Rockets News

Houston Rockets fans have their say: Harden’s Leadership

By Tamberlyn Richardson
Jan 10, 2016; Houston, TX, USA; Houston Rockets guard James Harden (13) sits on the court after a play during the fourth quarter against the Indiana Pacers at Toyota Center. Mandatory Credit: Troy Taormina-USA TODAY Sports
Jan 10, 2016; Houston, TX, USA; Houston Rockets guard James Harden (13) sits on the court after a play during the fourth quarter against the Indiana Pacers at Toyota Center. Mandatory Credit: Troy Taormina-USA TODAY Sports
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There is no denying the Houston Rockets fans are a spirited and dedicated group. Recently while looking back at articles run over the past few weeks I noted numerous entries showcasing passion, intelligence and the heart of the Clutch City faithful.

To that end, there have been some amazing comments coming from our readers which the larger audience may have missed had they not revisited those articles. In an effort to share those thoughts with the loyal Space City Scoop readers the best of your offerings have been compiled and will be featured on our site for all to enjoy. And hey if any of you would like to bring your talents to the site on a regular basis, we’d love to add you to the team!

James Harden’s Leadership

Case in point, an article by yours truly questioning Harden’s leadership (James Harden Needs to Focus on Becoming Better Leader) drew some amazing comments from Houston Rockets fans.  I’ve placed the responses in the order they were received for you viewing pleasure:

From Jerel:

Yes indeed. Underneath that Beard you will a young man who is trying to find his way. The problem is that he doesn’t seem to want to listen to anyone. He has already acknowledged (many times) blocking out (constructive) criticism, and his greatest defense (no pun intended) may be found in that ability. Yet it makes one speculate about the men in his life that he has emulated.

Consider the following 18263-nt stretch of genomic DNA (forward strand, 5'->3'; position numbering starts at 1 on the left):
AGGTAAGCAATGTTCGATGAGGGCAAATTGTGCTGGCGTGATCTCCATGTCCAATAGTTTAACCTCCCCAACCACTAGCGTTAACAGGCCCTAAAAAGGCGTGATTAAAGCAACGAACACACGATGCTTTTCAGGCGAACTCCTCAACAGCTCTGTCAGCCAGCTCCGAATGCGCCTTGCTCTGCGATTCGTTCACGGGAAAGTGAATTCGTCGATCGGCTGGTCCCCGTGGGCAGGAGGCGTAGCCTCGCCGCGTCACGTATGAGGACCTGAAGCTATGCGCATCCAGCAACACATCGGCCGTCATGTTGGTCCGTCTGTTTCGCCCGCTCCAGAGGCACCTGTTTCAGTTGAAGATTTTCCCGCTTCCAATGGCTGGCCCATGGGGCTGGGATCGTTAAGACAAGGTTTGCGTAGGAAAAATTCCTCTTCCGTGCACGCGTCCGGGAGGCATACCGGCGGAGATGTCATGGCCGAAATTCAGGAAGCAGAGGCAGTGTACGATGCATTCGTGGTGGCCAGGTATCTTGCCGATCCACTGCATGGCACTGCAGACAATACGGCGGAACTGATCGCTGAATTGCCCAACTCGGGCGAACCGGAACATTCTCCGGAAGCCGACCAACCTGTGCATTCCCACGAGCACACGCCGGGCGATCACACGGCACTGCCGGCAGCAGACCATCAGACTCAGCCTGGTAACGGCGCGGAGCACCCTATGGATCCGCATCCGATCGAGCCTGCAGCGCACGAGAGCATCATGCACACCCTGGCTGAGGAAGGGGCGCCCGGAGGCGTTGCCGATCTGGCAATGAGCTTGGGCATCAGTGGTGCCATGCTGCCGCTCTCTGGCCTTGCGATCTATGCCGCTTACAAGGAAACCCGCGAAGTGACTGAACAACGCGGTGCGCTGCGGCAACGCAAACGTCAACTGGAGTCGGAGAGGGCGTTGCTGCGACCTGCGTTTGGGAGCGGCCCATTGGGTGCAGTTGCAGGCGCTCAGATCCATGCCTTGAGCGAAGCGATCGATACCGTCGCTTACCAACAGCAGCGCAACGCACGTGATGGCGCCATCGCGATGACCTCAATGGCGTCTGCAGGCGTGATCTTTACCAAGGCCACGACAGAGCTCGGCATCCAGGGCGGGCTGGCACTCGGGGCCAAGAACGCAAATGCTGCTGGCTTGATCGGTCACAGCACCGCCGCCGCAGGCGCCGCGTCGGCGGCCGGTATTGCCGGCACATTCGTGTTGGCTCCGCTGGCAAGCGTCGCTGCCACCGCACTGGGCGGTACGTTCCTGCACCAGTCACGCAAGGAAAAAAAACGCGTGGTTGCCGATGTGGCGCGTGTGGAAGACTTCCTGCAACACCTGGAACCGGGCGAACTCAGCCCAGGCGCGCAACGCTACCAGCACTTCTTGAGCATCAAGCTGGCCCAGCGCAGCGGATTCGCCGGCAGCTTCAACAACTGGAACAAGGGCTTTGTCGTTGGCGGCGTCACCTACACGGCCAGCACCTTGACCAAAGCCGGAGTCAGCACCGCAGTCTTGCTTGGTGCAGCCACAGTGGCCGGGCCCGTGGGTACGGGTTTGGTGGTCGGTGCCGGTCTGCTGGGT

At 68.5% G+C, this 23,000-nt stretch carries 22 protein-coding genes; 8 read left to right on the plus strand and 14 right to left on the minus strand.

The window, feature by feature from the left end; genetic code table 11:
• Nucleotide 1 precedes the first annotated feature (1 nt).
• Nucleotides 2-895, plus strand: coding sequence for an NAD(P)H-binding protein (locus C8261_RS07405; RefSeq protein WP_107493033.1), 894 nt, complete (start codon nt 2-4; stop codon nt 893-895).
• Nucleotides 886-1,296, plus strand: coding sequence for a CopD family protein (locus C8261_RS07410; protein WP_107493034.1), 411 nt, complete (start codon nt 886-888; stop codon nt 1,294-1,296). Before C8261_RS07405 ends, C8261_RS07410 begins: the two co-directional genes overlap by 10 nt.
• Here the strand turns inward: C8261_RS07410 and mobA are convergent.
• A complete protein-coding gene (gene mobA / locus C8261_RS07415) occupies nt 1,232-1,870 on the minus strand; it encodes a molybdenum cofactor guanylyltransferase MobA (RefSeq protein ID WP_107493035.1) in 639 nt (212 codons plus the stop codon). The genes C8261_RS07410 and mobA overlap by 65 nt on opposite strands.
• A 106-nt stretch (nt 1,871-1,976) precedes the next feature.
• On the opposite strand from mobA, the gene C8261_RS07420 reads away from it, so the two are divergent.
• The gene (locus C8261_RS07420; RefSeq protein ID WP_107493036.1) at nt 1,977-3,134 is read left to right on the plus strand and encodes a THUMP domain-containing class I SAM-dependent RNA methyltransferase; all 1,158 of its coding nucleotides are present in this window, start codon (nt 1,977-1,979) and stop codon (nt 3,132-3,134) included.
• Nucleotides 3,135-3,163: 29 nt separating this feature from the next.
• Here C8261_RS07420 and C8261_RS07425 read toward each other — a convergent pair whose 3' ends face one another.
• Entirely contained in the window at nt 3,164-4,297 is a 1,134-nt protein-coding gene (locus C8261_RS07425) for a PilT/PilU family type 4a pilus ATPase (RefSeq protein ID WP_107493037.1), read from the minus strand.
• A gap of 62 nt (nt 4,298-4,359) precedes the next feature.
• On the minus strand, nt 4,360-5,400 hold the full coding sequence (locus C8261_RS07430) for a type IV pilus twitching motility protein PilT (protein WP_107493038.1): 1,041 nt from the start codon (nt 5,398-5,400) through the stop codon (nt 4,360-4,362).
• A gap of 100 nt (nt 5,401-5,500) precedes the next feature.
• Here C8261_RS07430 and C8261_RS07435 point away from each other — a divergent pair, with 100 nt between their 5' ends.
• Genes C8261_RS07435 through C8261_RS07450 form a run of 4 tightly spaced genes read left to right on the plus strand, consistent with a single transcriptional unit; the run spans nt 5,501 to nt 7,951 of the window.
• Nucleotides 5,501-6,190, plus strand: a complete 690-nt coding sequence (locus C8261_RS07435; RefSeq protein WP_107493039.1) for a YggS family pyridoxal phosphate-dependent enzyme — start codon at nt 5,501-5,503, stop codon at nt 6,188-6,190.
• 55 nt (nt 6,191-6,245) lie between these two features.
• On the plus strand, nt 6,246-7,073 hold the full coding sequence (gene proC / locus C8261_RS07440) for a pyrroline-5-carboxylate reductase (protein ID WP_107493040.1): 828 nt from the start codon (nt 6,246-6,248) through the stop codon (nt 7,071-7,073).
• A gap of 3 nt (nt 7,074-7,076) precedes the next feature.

To be perfectly frank, management should consider bringing on staff a psychologist (versus a psychiatrist who may prescribed illegal drugs). Not just for James, but for the whole team. I would wager that if you track the origin of James, Dwight, Beverley, etc. one may find some interesting stuff and compelling journeys that saw unique challenges.

Now every team should have a mental professional on board, but since you brought the subject up (James …Leadership), this is one solution to help. Meanwhile, the dysfunction may yet surprise in spite of, and the season isn’t over with quite yet. Let’s win!

From Weirdbeard:

I can’t argue any of the points made here. However, I would put the coaching issue first on the list. My other comments today focused mostly on coaching as it applies to player usage/rotation. But I did briefly comment on the need to provide James with a strong, experienced hand to guide and mold him into the leader he must become if Houston is going to build a team around him.

Your “main man” has to be one who motivates and rallies his teammates, not only with his individual play, but with his example of being a team player. James is still young, inexperienced in the leadership role and used to simply being a scorer. We missed out on Thibodeau (DEEP sigh), so the need to find the proper person to develop a team identity, create a meaningful offensive game plan and to develop/drill into these Rockets a defensive identity that will DEMAND the respect of opponents couldn’t be more urgently needed.

From Ultimate187:

Harden is not a leader. There’s no evidence that he’s interested in being one either. He’s a diva who once called himself a cornerstone and everyone else on the team role players. Harden is Carmelo Anthony if Anthony were more obnoxious and had a beard. The Rockets won’t win with Harden as he currently is. He’s part of the problem

Again From Weirdbeard:

I agree that Harden’s head isn’t on straight, but he’s still young and inexperienced. He also has never played for an NBA coach who is structured, and tough, as well as being a team builder. That’s why I prayed we’d bring in Thibodeau. Creative offensive sets, withering defense and a team builder.

Someone needs to show James how to be a leader and demand a different style of play from him and the whole team. Harden’s play is a symptom, not the problem. Bring in a strong, organized head coach who knows how to develop and utilize his players and the Rockets will turn it around. If not, we can draft or trade for anyone in the league and we’ll continue to be disorganized, individualistic gang of talented losers.

From Knibb:

Houston, we have a problem… named James Harden.

Again from Knibb in response to above:

Harden is not a college freshman. He is not an NBA rookie. He is not even a bench warmer. He had been paid (and paid well) for many years to play a professional sport but often in a non-professional manner. He has one mission in life and that is to score as much as he can in every game and damn teamwork or his teammates.